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How To Check Your Breasts

Checking your breasts on a regular basis is very important.

Any changes or unusual lumps may be an indication of breast cancer, so you need to become familiar with their natural shape, size and feel.

It is recommended to check your breasts at least once a month, a few days after your period ends. To remind yourself to do so, put a reminder on your calendar or in your phone each month.

What should you check for?

There are a number of things you should check for when examining your breasts. The most obvious is a lump in your breast or armpit. Swelling is something you should watch out for too, including in your collarbone and armpit areas.

Changes in your breast or nipple are another thing you should check for. Look for a change in the size or shape of your breast. Changes in or around your nipple such as dry skin, redness, discharge or change in shape should also be looked out for.

Any changes in the skin on your breast such as dimpling, redness or puckering should also be checked. Unusually large pores known as orange peel skin is another thing to watch for.

Be wary of any pain in your breasts, nipples, armpit or collar bone area. If you notice anything at all strange or unusual on your breasts, make contact with your doctor to get it checked out.

Be aware that your period, pregnancy, breastfeeding and menopause may cause changes in your breasts. For example, your period may cause your breasts to be larger, sore or lumpy. This usually goes once your period ends. It’s important to be familiar with your breasts both on and off your period so that you can spot what is unusual for you.

How do you check?

You should first check your breasts by standing in front of a mirror. Place your hands on your hips and shoulders back and look for anything unusual in appearance. Repeat this with your hands above your head. Looking for changes in the appearance of your breasts is just as important as feeling for lumps.

The next step is to feel your breasts. Use your right hand to check your left breast. Put your fingers together and keep them flat. Move them in small circular motions as you make your way around your breast. Make sure to cover your entire breast top to bottom and side to side. Check from your collar bone right down to the top of your abdomen. Make sure to also check across from your armpit to your cleavage. Repeat this on both breasts.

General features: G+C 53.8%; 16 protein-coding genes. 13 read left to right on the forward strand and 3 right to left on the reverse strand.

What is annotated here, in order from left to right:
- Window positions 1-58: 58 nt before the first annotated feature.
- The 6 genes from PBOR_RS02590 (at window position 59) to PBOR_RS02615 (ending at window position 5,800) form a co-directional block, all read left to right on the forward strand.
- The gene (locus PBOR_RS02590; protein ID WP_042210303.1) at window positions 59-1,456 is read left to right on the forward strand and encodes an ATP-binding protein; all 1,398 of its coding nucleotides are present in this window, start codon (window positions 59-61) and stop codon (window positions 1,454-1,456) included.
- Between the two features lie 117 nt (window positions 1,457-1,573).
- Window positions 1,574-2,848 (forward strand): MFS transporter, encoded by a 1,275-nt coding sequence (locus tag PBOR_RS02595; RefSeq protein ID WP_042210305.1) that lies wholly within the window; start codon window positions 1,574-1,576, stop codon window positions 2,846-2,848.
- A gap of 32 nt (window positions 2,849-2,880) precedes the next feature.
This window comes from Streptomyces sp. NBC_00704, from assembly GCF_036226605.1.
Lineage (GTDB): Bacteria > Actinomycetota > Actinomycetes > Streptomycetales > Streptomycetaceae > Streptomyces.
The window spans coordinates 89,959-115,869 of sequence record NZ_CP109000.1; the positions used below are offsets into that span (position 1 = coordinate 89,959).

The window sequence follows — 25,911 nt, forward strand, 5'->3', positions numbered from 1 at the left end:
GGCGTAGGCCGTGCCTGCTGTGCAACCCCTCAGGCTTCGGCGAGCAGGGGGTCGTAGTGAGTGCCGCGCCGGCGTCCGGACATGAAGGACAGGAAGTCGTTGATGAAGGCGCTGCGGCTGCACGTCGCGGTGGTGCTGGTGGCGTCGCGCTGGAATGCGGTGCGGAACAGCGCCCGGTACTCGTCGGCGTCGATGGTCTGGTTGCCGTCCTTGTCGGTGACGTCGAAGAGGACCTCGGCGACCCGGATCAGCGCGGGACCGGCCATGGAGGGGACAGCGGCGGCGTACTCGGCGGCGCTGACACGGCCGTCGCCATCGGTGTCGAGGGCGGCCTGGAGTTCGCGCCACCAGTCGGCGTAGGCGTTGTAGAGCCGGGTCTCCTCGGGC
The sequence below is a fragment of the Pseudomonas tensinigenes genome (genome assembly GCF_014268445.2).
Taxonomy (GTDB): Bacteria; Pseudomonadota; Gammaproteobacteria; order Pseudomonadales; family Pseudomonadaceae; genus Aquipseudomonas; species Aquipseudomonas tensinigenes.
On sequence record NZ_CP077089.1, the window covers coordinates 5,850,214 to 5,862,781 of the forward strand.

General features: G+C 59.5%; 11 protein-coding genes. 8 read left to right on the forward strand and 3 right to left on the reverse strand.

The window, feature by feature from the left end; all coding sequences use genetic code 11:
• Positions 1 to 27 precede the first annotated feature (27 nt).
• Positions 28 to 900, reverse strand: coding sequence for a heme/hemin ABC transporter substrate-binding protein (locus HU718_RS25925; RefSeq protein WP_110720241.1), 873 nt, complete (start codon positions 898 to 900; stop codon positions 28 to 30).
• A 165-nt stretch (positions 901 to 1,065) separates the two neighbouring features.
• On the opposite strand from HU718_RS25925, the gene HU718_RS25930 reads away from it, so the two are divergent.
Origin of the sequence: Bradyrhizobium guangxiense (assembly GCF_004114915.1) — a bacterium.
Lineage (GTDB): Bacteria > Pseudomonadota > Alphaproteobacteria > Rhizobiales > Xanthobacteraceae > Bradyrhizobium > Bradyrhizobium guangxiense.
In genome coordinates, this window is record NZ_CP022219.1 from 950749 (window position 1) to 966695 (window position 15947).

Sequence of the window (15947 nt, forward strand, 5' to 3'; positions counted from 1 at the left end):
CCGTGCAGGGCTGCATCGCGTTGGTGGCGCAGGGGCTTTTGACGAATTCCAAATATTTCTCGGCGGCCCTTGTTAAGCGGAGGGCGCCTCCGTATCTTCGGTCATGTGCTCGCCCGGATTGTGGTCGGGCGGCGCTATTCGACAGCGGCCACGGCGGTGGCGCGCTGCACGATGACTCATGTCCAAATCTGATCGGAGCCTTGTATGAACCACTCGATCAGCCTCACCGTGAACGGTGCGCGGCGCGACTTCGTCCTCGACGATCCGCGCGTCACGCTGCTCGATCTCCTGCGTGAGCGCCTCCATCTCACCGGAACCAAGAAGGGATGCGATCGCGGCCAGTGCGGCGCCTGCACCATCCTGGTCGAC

You should use a pattern to make sure you cover the entire breast. For example in up and down lines like you would mow a lawn, covering every inch. Check your breasts while both standing and lying down. Many women like to check their breasts while standing in the shower as it is easy to move your hand across the area.

This is a helpful video to show you how to perform a breast self-exam:

I’ve found something, what do I do?

Most women will notice nothing unusual after they perform their regular breast check. However, this does not mean you should stop checking. You should continue to check your breasts regularly each month, even if you’ve found nothing this time.

If you’ve noticed anything unusual in the appearance or feel during your check, make contact with your doctor. Call and explain to them what you have found. They will likely bring you in and perform a breast examination on you themselves.

Your doctor may refer your for a breast screening. This is called a mammogram and will take an x-ray of your breast tissue. If you’ve found a lump, your doctor may want you to have the lump removed and tested which is called a biopsy. These are both usually day procedures and will be over with quickly.

Do not be afraid to ask your doctor any questions you have about your referral or discuss any fears you may have. It’s okay to ask for a second opinion too if your doctor decides not to refer you and you would like to be checked further. If you get an all clear it is important to continue to check each month.

Women aged 50 to 69 are entitled to a free mammogram every two years. You can find more information on this here.

Some useful websites for further information are:

https://www2.hse.ie/wellbeing/how-to-check-your-breasts.html

https://www.cancer.ie/cancer-information-and-support/cancer-types/breast-cancer/how-to-check-your-breasts

 

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